indusrial training report on AC generator at MITSUBA SICAL INDIA LIMITED, GURGAON.
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indusrial training report on AC generator at MITSUBA SICAL INDIA LIMITED, GURGAON..
A typical AC generator consists of a stationary stator and a rotor mounted within the stator (see below: Typical AC Generator). The stator contains a specific number of coils, each with a specific number of windings. Similarly, the rotor consists of a specific number of field poles, each with a specific number of windings. In addition to the rotor and stator, a generator has a collector assembly (usually consisting of collector slip rings, brushes, and brush holders). DC flows from the exciter, through the negative brush and slip ring, to the rotor field poles. The return path to the exciter is through the positive brush and slip ring.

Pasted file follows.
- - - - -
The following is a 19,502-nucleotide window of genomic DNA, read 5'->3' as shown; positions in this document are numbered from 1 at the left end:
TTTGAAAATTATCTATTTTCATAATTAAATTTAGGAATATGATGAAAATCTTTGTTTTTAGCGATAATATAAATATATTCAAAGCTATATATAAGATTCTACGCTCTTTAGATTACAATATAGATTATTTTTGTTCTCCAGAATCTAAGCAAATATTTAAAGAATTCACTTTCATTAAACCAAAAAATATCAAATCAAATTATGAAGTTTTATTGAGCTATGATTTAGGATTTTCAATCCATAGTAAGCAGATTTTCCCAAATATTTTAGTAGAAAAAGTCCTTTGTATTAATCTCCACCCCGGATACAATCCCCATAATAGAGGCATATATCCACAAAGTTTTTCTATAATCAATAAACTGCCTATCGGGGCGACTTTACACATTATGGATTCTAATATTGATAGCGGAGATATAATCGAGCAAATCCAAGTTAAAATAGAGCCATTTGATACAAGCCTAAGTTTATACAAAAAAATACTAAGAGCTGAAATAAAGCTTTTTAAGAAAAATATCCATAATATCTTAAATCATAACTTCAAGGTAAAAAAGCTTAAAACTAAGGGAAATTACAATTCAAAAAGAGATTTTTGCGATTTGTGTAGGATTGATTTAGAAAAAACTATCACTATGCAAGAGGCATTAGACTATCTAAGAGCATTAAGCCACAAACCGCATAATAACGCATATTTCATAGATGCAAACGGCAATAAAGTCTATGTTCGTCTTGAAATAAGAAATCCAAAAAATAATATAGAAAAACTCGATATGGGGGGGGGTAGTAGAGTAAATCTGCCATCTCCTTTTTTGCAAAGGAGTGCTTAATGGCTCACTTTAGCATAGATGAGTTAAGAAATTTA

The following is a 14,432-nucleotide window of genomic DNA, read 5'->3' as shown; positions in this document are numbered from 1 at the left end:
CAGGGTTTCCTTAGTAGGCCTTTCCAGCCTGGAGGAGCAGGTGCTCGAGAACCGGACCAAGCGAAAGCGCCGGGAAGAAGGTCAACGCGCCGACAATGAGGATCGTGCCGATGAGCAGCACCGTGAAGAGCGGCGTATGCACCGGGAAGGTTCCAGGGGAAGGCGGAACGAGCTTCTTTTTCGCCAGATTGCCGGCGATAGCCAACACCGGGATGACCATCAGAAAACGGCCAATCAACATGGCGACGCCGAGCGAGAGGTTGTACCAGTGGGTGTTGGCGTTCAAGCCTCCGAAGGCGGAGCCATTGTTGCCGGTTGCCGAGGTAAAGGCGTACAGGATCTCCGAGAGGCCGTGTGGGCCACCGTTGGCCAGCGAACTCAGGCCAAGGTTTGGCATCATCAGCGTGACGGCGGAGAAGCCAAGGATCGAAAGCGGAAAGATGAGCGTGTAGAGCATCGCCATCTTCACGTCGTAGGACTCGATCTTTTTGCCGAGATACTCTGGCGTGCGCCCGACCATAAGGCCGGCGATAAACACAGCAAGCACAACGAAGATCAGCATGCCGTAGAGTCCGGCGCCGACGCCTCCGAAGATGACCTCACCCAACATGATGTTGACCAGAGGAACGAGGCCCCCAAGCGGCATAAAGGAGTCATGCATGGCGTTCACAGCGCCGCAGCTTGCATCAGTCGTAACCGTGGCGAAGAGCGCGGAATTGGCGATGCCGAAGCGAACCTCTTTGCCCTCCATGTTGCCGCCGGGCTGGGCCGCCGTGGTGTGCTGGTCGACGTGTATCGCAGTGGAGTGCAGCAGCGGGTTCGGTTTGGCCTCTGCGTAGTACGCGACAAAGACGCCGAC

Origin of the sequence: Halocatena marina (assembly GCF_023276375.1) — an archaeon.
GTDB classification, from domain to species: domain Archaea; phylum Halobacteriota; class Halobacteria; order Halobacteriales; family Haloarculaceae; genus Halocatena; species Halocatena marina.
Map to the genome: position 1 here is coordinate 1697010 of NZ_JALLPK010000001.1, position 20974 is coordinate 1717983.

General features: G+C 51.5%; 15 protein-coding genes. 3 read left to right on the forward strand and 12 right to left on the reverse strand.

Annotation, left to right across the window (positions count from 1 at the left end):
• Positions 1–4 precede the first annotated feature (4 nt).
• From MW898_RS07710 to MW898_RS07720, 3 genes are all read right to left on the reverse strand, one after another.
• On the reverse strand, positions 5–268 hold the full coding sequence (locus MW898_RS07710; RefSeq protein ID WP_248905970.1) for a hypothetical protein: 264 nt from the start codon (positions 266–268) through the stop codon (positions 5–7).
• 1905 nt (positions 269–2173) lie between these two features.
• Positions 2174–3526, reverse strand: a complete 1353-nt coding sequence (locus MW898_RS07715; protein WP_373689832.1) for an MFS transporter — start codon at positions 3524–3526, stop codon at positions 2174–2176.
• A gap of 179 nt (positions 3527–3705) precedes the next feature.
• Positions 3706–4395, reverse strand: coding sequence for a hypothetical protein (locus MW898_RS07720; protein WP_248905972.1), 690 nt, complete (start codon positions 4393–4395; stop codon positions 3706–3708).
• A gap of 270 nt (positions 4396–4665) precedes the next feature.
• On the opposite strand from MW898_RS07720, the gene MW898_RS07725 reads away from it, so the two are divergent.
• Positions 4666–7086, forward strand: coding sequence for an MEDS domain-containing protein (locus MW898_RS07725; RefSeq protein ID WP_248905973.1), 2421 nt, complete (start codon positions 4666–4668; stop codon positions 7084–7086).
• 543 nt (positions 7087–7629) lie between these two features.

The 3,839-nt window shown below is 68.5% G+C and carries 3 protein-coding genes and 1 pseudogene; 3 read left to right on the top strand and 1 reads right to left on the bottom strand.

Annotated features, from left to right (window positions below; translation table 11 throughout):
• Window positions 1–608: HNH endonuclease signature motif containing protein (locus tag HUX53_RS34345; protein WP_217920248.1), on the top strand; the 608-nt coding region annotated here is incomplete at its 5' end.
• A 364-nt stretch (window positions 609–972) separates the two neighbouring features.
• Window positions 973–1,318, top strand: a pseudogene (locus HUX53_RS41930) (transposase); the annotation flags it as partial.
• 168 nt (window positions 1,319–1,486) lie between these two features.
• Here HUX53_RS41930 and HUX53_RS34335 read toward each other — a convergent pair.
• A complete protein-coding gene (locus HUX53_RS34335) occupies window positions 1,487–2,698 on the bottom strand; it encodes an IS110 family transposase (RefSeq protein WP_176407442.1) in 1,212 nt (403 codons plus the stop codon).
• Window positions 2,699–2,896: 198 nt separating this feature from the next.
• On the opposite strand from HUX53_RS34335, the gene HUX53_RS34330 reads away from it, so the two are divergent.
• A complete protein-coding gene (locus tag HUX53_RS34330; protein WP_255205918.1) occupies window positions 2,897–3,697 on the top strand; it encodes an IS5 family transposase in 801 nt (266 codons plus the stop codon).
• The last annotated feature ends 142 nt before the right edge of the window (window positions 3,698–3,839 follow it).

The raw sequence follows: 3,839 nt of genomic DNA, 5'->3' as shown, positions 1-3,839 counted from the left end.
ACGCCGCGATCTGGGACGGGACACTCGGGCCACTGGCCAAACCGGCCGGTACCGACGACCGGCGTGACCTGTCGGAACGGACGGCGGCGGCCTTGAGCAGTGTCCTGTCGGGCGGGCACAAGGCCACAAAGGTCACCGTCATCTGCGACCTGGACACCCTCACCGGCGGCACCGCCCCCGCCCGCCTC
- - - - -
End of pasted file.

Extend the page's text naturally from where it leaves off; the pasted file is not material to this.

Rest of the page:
The rotor contains magnetic fields which are established and fed by the exciter. When the rotor is rotated, AC is induced in the stator. The changing polarity of the rotor produces the alternating characteristics of the current. The generated voltage is proportional to the strength of the magnetic field, the number of coils (and number of windings of each coil), and the speed at which the rotor turns.
The frame assembly is the main component of the stator. Insulated windings (or coils) are placed in slots near an air gap in the stator core. There is a fixed relationship between the unit’s number of phases and the way the coils are connected. The stator in a four-wire, three-phase unit has three sets of armature coils which are spaced 120 electrical degrees apart. One end of each coil is connected to a common neutral terminal. The other end of each coil is connected to separate terminals. Conductors attached to the four terminals carry the current to the system’s switchgear and on to the load.